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Old 06-03-2011, 11:27 AM   #47
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I think you've hit the proverbial nail on the head!!! Looking back, that's always been the case. Achieve my goal, then I'm no longer satisfied.
Life is full of goals. Some are tactical and others are strategic. But for sure, they change and evolve with time. My list at retirement 8 years ago has evolved as things keep getting checked off.

Just try not to live vicariously through others. I have seen that pitfall with many fellow retirees.
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Old 06-03-2011, 11:48 AM   #48
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I'd recommend reading The Humanure Handbook by Joseph Jenkins
I have a lot of experience with composting and have skimmed this one... strange combination of books!
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Old 06-03-2011, 06:49 PM   #49
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I have a lot of experience with composting and have skimmed this one... strange combination of books!
I spent a lot of my submarine career working with humanure too...
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Old 06-03-2011, 09:45 PM   #50
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Old 06-04-2011, 07:13 PM   #51
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you need to start dabbling in more esoteric areas and start publishing.
This has been on my mind for a while now and all I have to say is...

HUH
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Old 06-04-2011, 09:08 PM   #52
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This has been on my mind for a while now and all I have to say is...

HUH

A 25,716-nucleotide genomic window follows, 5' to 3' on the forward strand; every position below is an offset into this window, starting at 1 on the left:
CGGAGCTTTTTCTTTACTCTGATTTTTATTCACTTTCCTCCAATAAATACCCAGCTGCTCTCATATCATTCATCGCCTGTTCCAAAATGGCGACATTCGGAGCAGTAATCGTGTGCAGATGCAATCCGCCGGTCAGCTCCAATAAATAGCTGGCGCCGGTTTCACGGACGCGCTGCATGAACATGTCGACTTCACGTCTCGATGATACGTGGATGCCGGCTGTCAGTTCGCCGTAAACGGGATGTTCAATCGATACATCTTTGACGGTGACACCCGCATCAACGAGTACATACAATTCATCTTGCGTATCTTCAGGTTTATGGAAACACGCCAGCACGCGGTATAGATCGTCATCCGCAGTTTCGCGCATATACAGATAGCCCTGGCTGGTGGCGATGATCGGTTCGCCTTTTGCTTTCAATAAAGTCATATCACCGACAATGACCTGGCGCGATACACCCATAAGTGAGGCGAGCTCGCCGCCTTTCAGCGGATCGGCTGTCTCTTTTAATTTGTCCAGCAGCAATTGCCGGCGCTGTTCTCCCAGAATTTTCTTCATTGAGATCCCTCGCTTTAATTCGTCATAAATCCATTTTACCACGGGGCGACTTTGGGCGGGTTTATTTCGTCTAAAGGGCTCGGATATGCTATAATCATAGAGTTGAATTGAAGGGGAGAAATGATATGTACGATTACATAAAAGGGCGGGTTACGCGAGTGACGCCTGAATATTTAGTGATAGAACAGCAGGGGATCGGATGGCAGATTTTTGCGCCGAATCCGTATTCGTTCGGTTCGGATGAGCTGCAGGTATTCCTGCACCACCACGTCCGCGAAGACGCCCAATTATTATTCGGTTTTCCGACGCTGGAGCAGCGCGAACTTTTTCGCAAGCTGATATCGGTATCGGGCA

You said you need to keep pushing yourself or you get bored. You need passion. You get that from your job now I assume. But, what to do about retirement.

I bet you could sit down and think up 20 things that fascinate you. 20 ideas that sound interesting. I bet you'd be willing to dig in and become the biggest nerd on, say, 5 of those ideas. I bet at least one of those would be fun to write about to share with other people.

And, I bet I'd buy the book
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Old 06-04-2011, 09:41 PM   #53
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You said you need to keep pushing yourself or you get bored. You need passion. You get that from your job now I assume.
Uhhhhh.... BIG NO!

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I bet you could sit down and think up 20 things that fascinate you. 20 ideas that sound interesting.
Uhhhhh.... NO, not that many, unfortunately!

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I bet you'd be willing to dig in and become the biggest nerd on, say, 5 of those ideas. I bet at least one of those would be fun to write about to share with other people.
Maybe...I do like to "get into" subjects and learn about them, the current one being time domain reflectometry used in soil moisture sensors.

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And, I bet I'd buy the book
Would you be interested in buying ADVANCE COPIES

GO CANUCKS, from Texas!
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Old 06-04-2011, 09:48 PM   #54
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Maybe...I do like to "get into" subjects and learn about them, the current one being time domain reflectometry used in soil moisture sensors.
Heck, first build a $25 model that'll find broken irrigation-control sprinkler wires. I'll buy two. I'll even pay S&H.

And I have to admit, it'd be nice for the sprinklers to only come on in those areas that have dried out. Maybe a five-cent sensor incorporated into each & every sprinkler head, with its own mini control valve.

Then you'll have discovered your "meaningful purpose", and you'll have too much money to worry about what else you'll do all day...
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Old 06-04-2011, 09:52 PM   #55
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Heck, first build a $25 model that'll find broken irrigation-control sprinkler wires. I'll buy two. I'll even pay S&H.

And I have to admit, it'd be nice for the sprinklers to only come on in those areas that have dried out. Maybe a five-cent sensor incorporated into each & every sprinkler head, with its own mini control valve.

Then you'll have discovered your "meaningful purpose", and you'll have too much money to worry about what else you'll do all day...